photo credit: Dominik Thewes
We had planned our walk from 15:30 to 17:30, but knowing how things would likely go, I reserved our table for dinner at 18:00. Good thing, because we only arrived at the restaurant at 18:10! You can’t rush photographers, nor would you want to.
photo credit: Dominik Thewes
The sky was drab and dull, but despite the clouds it didn't rain that afternoon. Solid blue sky and bright sun isn't actually the best for afternoon photography, but a little mix and interesting cloud formations would have been nice rather than basically solid grey. Maybe I can arrange that for next year...

The quote of the day came from one of the guys, who’d set up what he thought would be a great shot. Frowning at his display after the picture, “Well, that’s not what I was going for. But I’m hungry.” We were at the Hafenmarkt at that point, and I asked them if they still wanted to see the oldest continuous row of half-timbered houses in all of Germany (ca. 1331) or rather go right to dinner. Like the dedicated photographers they are, they set their hunger aside and went for the houses. And then they found the back side of the altes Rathaus, a statue, a shop window, more Fachwerk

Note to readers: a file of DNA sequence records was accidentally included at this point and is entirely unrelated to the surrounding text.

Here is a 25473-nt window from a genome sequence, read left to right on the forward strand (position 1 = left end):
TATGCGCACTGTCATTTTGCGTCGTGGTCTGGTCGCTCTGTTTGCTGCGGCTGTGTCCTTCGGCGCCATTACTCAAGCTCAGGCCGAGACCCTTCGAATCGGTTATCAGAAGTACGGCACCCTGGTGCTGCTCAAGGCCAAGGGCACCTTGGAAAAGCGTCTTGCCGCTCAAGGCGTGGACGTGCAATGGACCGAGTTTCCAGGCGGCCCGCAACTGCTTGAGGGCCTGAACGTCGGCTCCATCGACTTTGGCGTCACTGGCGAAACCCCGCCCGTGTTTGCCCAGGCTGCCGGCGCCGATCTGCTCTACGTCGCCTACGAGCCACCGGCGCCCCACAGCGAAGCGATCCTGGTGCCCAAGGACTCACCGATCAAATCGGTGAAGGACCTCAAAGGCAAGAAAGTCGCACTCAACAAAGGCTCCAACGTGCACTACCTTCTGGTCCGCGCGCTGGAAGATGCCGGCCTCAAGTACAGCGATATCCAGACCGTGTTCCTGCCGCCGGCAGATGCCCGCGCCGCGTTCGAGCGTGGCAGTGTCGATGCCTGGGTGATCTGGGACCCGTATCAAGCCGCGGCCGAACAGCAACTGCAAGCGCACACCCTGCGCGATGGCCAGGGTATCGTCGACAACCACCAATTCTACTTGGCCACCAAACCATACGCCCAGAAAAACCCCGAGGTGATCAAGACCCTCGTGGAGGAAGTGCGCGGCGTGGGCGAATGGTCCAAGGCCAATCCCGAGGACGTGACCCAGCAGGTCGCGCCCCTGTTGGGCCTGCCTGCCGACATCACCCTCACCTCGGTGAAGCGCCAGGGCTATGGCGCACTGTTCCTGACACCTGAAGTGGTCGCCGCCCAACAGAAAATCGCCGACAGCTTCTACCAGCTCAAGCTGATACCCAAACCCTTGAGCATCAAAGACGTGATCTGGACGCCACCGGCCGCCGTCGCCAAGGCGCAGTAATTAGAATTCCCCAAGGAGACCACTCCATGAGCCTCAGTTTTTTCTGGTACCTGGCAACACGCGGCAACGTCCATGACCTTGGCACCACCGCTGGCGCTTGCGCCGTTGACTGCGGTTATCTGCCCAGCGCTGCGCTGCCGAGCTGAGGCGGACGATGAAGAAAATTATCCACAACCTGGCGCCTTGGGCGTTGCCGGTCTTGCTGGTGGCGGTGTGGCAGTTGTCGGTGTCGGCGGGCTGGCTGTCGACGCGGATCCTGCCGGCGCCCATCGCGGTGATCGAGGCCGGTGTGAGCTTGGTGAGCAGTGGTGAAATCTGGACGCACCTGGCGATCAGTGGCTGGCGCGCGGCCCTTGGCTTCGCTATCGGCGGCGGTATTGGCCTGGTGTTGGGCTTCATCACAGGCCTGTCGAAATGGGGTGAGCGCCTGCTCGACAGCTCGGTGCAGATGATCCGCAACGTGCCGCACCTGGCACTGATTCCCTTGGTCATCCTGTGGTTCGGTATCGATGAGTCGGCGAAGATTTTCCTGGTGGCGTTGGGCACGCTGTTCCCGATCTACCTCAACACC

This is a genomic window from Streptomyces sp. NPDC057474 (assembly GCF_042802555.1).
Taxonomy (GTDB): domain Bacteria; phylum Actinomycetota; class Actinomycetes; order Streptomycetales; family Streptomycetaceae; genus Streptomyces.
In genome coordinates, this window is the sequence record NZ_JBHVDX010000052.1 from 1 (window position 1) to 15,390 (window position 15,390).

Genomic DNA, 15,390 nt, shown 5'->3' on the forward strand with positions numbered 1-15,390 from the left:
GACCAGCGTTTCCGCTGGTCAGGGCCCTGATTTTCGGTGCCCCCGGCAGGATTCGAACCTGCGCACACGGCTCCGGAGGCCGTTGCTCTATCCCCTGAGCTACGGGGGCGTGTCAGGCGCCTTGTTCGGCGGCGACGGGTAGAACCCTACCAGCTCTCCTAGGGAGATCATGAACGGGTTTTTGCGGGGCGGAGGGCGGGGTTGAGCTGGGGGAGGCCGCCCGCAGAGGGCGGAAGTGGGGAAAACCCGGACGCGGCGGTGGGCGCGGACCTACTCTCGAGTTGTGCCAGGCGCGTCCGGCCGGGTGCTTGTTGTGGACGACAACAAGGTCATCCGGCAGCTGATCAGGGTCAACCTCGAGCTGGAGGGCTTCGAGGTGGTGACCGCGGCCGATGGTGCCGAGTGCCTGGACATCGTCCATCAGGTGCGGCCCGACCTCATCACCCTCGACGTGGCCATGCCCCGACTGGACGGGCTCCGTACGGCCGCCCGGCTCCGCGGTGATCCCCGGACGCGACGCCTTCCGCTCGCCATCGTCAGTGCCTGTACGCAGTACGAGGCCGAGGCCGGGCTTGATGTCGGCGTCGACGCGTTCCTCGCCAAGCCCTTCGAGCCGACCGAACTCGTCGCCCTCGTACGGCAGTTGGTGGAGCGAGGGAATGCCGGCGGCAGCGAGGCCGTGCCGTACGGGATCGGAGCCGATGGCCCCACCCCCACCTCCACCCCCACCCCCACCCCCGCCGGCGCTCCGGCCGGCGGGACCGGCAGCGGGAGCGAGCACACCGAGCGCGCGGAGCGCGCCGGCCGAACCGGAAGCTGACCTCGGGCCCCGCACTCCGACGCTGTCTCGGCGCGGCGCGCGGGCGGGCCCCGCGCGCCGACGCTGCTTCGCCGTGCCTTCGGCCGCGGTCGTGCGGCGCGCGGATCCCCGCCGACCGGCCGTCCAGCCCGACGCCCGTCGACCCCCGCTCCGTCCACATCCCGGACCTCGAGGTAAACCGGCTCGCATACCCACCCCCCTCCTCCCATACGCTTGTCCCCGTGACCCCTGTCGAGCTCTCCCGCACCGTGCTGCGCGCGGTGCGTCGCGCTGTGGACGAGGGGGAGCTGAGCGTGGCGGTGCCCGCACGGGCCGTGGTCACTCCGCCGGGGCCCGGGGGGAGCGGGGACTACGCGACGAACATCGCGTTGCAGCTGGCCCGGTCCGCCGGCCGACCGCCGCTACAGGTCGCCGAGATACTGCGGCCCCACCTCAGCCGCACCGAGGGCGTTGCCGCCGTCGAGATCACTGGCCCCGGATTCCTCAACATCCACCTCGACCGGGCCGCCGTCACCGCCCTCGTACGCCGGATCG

That is my favorite candid shot of most of the hungry group. Hungry, but, “Wait! This could be a good shot!

What could be better in today’s world? A worldwide peaceful activity that promotes creativity and passion for photography. An opportunity to spend a few hours with other creative minds and folks who want to exchange ideas and learn more about framing, exposure, optimal camera settings for various conditions, and photo editing. Before last year’s walk I only shot in jpeg and used a basic program to do very simple editing – rarely anything beyond cropping and fixing red eyes. After the walk I finally got interested in Lightroom® and semi-serious photo editing. I still have much to learn, but M gives me tips ("Ease up on those sliders!") and I’ve been watching instructional videos when time allows.